Film Reviews

Signs of the times

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Enemies is Mazursky's most daring and individual film, and it capitalizes on one of his favorite themes: the adjustment of the outsider to the new world he's been thrust into. Here, that character is a Jewish immigrant, Herman (Ron Silver), who moved to America in the years following World War II. Although exquisitely costumed and designed, it is primarily a story about people, and in dealing with morals and interpersonal dynamics that cross cultures, it succeeds beautifully. The best scenes are the comedic ones dealing with Herman's "accidental" polygamy--married to one wife before the war (Anjelica Huston), he married his bland gentile savior (Margaret Sophie Stein) more out of boredom and a sense of duty than for love, all the while stoking an affair with the sultry Mosha (Lena Olin). When his first wife reappears and his mistress demands marriage, Herman's life becomes a comic (and tragic) interplay of emotions. Mazursky has always been an actors' director, and cajoles good work from Silver and Stein, but Huston and Olin carry the movie. Huston looks like she stepped out of a page from Look magazine--her carriage, demeanor, and style fit perfectly in a somber period piece. As the smoldering Mosha, Olin's beauty belies great sensitivity. Mazursky's adaptation of the Isaac Bashevis Singer novella resonates largely because the characters are so delicately observed, and because he knows how to showcase a great performance.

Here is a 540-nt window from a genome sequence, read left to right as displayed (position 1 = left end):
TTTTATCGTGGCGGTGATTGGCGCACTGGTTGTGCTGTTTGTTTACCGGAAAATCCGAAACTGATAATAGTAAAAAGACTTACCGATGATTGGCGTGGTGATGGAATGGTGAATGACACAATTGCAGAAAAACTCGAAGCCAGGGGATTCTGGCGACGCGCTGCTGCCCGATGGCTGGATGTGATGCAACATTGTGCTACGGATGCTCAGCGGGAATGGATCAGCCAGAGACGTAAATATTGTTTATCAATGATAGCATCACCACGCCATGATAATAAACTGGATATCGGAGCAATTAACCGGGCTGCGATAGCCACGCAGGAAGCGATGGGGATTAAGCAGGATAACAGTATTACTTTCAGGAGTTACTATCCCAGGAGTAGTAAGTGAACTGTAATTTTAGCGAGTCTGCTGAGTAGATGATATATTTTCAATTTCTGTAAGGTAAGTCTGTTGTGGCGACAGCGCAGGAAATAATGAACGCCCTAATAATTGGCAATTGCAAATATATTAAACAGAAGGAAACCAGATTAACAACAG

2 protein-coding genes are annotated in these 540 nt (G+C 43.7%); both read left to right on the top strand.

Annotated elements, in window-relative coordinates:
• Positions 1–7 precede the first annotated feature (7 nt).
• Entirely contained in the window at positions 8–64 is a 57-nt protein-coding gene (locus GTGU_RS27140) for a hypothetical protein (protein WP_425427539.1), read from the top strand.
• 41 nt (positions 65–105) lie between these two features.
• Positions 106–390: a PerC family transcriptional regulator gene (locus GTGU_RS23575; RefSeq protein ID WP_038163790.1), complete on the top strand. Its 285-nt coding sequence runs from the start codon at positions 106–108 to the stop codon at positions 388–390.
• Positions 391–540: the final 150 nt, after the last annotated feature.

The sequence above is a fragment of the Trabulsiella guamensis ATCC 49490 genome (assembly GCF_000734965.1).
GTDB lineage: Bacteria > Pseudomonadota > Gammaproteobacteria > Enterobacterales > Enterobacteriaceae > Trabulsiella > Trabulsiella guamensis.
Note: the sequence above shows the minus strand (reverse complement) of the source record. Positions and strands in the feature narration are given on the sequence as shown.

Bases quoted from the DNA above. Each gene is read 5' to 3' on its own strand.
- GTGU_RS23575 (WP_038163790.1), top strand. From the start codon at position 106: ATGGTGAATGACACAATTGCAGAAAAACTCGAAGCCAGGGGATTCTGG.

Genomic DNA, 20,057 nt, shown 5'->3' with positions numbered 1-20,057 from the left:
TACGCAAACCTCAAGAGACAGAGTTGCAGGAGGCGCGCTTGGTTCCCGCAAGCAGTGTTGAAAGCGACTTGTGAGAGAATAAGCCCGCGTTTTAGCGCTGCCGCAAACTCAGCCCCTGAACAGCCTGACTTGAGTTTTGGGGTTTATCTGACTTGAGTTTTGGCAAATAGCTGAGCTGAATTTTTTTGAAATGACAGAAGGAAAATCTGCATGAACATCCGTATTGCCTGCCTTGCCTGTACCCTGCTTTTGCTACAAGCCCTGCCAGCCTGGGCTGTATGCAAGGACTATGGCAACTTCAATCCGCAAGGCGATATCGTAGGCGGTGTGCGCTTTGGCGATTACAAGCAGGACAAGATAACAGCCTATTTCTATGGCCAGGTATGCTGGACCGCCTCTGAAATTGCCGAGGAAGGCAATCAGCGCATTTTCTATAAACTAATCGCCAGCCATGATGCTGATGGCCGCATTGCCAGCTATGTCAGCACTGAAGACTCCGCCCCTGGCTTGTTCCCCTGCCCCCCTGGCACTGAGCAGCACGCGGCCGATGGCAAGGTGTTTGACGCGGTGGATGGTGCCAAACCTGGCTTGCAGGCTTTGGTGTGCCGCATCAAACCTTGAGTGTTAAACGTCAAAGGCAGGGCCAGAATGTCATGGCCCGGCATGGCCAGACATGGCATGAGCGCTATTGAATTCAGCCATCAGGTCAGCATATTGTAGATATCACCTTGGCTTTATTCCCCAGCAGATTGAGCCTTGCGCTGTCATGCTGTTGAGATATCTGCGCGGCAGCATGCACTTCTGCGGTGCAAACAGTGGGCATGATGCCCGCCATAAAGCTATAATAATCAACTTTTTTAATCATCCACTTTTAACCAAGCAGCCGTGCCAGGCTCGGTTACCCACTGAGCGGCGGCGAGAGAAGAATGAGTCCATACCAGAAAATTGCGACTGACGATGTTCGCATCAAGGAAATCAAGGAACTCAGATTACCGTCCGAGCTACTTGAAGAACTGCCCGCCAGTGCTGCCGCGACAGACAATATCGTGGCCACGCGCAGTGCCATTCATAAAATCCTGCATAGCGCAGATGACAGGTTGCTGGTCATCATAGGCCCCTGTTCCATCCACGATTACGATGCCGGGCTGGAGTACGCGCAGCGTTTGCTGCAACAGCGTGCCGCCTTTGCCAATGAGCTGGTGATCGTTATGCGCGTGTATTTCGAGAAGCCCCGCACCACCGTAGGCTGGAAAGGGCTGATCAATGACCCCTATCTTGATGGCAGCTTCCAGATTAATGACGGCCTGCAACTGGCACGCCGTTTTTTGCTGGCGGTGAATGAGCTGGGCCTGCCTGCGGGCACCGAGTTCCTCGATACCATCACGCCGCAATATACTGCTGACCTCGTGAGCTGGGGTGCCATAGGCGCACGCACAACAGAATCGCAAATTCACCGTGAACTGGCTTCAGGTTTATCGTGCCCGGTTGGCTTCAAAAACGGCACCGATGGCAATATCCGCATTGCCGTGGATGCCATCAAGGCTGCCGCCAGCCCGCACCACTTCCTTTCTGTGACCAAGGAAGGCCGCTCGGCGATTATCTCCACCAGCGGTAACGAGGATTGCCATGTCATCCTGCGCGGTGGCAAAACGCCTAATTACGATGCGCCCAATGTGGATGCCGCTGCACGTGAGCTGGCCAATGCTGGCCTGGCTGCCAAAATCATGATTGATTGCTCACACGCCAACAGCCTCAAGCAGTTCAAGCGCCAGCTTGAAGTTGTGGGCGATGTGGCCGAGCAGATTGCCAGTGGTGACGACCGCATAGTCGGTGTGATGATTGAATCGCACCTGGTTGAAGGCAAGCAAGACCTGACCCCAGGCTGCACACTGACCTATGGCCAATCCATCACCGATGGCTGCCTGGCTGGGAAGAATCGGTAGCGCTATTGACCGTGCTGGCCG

That a film like Enemies was even possible after a fiasco like Moon Over Parador, a cumbersome, unfunny spoof about an actor impersonating a banana-republic dictator, is something of a mystery. That Mazursky would follow it up with lightweight rubbish like Scenes from a Mall is incomprehensible. But there's no denying that Mazursky has made a number of pointed and popular comedies along with some failures, though some have suffered from overstatement. Down and Out in Beverly Hills, a liberal remake of Jean Renoir's classic Boudu Save des Eaux, heralded the career renaissance of both Bette Midler and Richard Dreyfuss. They played the Whitemans, a crass nouveau riche couple who rescue a suicidal homeless man (Nick Nolte) from their swimming pool. Renoir was a brutal critic of the bourgeoisie, and Mazursky might have been asking too much to invite comparisons. Mazursky is a much noisier presence in film than Renoir, so it's no small wonder that his pictures often contain such brash displays as fireworks, carnivals (Parador), and circuses (Moscow on the Hudson). (Sometimes it's not clear whether he wants to be Renoir or Fellini; Alex in Wonderland was essentially an American take on 8-1/2.)

In recent years, Mazursky has concentrated more on acting, appearing in such films as Scenes from the Class Struggle in Beverly Hills and 2 Days in the Valley. (His basic actor's persona is as the abrasive agent, yelling into a cel phone, "Yeah, well, you tell him for me he's a putz!") It would be a shame if he has lost the desire to direct--maybe he's just waiting to be inspired by a new, ridiculous aspect of the technological age. That's the journeyman life of the social critic: Sometimes the topic you chose warrants lampooning, and sometimes audiences are left scratching their heads. Thankfully, Mazursky's ratio is more than merely respectable. His films have added immeasurably to the ways in which we look at ourselves, our society, and our institutions. He's actually made a difference. And how often can you say that about a movie director?

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